Massachusetts is clearly wrestling with the question of how to incentivize schools to address the needs of every child with a focus on traditionally disadvantaged students.


But with few specifics and little backup data to support its outlined approach, it is difficult to predict its impact.


Massachusetts plans to identify any school with a subgroup in the lowest performing 10 percent “of all eligible subgroups” for targeted support.


However, it’s not entirely clear from the state’s plan if that applies to each subgroup or if the state is envisioning one composite group based on all subgroups. The former would be a stronger plan and would allow for more tailored interventions than one composite group of “achievement gap” schools, but the state could provide greater clarity about how this identification process will work and how many schools might be identified.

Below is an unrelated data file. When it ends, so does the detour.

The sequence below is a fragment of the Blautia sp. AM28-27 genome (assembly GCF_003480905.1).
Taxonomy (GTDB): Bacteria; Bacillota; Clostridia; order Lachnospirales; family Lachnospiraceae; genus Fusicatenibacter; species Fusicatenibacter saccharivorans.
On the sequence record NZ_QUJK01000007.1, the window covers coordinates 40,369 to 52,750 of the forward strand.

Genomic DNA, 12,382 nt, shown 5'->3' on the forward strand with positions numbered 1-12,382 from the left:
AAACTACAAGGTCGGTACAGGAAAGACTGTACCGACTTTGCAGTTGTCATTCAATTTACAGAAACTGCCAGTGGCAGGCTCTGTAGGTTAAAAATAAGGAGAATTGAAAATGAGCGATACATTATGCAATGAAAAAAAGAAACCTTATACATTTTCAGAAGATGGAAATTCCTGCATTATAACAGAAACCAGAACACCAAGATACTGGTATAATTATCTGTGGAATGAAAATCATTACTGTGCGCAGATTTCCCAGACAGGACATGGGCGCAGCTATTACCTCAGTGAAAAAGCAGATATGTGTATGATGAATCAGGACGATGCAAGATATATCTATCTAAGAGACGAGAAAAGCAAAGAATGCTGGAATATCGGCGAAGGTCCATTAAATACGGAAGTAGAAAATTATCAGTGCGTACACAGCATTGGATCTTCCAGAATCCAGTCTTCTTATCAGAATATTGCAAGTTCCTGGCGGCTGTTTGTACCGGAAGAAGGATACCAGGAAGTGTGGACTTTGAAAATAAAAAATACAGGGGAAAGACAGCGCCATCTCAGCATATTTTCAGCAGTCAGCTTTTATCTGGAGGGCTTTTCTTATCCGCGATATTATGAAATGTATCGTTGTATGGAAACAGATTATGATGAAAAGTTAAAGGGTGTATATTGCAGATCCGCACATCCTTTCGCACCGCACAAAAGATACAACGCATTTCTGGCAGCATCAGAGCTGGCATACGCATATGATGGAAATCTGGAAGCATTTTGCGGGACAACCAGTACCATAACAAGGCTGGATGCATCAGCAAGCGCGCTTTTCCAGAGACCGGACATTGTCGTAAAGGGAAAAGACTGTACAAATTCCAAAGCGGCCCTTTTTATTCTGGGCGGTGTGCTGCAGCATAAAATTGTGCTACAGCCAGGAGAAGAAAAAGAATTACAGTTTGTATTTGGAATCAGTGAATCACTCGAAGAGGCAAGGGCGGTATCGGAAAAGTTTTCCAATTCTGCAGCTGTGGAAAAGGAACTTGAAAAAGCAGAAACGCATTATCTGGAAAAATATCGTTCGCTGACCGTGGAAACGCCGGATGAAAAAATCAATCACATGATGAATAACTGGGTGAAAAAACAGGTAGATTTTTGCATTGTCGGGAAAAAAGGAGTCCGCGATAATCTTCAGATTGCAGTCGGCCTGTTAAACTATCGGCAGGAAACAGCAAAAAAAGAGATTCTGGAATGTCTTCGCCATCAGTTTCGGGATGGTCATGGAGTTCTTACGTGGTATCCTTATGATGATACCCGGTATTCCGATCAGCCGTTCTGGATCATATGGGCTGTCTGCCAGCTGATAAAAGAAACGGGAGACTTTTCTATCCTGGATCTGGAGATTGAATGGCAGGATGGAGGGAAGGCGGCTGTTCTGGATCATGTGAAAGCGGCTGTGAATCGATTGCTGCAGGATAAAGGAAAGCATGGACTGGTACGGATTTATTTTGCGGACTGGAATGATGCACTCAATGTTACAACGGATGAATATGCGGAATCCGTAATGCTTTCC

Massachusetts plans to include “gap-closing for high-needs students” as part of its accountability system.


However, more detail is needed about how it would be weighted in its overall school rating system. The state provides data showing that its “high-needs” subgroup would capture virtually all underserved students in schools where the number of English language learner, economically disadvantaged, and special education students is not high enough to be disaggregated alone. This high-needs subgroup could be a useful addition to subgroup analysis and performance, with the stated impact of adding an additional 150 schools to be held accountable for subgroup performance.


The state has not committed to how it will address students with disabilities or English learners.


Massachusetts has also not committed either way to including or excluding former students with disabilities within the students with disabilities subgroup. Similarly, the state does not commit to how it will approach the inclusion of English learners for either recently arrived English learners or for recently exited English learners for a time frame of two to four years. Nor does it say when it will make a decision.


Unfortunately, no states received top marks from reviewers in this category.



Choose a state to see their plan for meeting the needs of all students: